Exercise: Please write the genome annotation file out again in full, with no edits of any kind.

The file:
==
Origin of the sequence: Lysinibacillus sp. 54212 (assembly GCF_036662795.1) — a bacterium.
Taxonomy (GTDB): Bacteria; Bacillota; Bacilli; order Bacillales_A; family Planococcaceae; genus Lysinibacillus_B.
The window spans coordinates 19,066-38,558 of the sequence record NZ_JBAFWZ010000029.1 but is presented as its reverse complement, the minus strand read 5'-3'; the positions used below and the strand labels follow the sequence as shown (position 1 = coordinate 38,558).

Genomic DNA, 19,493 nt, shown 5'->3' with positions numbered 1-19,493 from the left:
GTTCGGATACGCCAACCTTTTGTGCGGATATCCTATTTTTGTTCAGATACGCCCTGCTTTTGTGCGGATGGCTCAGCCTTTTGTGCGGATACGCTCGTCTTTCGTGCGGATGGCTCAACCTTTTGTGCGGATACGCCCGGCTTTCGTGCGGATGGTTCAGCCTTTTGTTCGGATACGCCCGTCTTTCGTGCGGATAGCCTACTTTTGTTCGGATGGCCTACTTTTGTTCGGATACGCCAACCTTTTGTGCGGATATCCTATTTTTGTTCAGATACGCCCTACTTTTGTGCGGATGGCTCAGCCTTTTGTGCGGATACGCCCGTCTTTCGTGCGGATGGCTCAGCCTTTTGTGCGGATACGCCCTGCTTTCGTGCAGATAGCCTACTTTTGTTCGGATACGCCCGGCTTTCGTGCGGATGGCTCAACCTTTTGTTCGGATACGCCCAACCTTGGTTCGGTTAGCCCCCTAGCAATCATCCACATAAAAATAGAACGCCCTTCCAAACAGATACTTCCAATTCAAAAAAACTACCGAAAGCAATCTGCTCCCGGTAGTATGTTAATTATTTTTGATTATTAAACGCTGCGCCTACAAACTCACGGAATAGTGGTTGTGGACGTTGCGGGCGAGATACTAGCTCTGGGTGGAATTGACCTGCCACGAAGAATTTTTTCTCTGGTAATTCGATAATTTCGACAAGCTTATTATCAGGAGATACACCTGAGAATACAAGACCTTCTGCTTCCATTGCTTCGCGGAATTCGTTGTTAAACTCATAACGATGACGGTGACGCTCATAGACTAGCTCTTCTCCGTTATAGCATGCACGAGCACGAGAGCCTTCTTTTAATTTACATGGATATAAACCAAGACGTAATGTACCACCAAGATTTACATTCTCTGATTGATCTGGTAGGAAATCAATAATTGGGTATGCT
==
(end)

Origin of the sequence: Lysinibacillus sp. 54212 (assembly GCF_036662795.1) — a bacterium.
Taxonomy (GTDB): Bacteria; Bacillota; Bacilli; order Bacillales_A; family Planococcaceae; genus Lysinibacillus_B.
The window spans coordinates 19,066-38,558 of the sequence record NZ_JBAFWZ010000029.1 but is presented as its reverse complement, the minus strand read 5'-3'; the positions used below and the strand labels follow the sequence as shown (position 1 = coordinate 38,558).

Genomic DNA, 19,493 nt, shown 5'->3' with positions numbered 1-19,493 from the left:
GTTCGGATACGCCAACCTTTTGTGCGGATATCCTATTTTTGTTCAGATACGCCCTGCTTTTGTGCGGATGGCTCAGCCTTTTGTGCGGATACGCTCGTCTTTCGTGCGGATGGCTCAACCTTTTGTGCGGATACGCCCGGCTTTCGTGCGGATGGTTCAGCCTTTTGTTCGGATACGCCCGTCTTTCGTGCGGATAGCCTACTTTTGTTCGGATGGCCTACTTTTGTTCGGATACGCCAACCTTTTGTGCGGATATCCTATTTTTGTTCAGATACGCCCTACTTTTGTGCGGATGGCTCAGCCTTTTGTGCGGATACGCCCGTCTTTCGTGCGGATGGCTCAGCCTTTTGTGCGGATACGCCCTGCTTTCGTGCAGATAGCCTACTTTTGTTCGGATACGCCCGGCTTTCGTGCGGATGGCTCAACCTTTTGTTCGGATACGCCCAACCTTGGTTCGGTTAGCCCCCTAGCAATCATCCACATAAAAATAGAACGCCCTTCCAAACAGATACTTCCAATTCAAAAAAACTACCGAAAGCAATCTGCTCCCGGTAGTATGTTAATTATTTTTGATTATTAAACGCTGCGCCTACAAACTCACGGAATAGTGGTTGTGGACGTTGCGGGCGAGATACTAGCTCTGGGTGGAATTGACCTGCCACGAAGAATTTTTTCTCTGGTAATTCGATAATTTCGACAAGCTTATTATCAGGAGATACACCTGAGAATACAAGACCTTCTGCTTCCATTGCTTCGCGGAATTCGTTGTTAAACTCATAACGATGACGGTGACGCTCATAGACTAGCTCTTCTCCGTTATAGCATGCACGAGCACGAGAGCCTTCTTTTAATTTACATGGATATAAACCAAGACGTAATGTACCACCAAGATTTACATTCTCTGATTGATCTGGTAGGAAATCAATAATTGGGTATGCT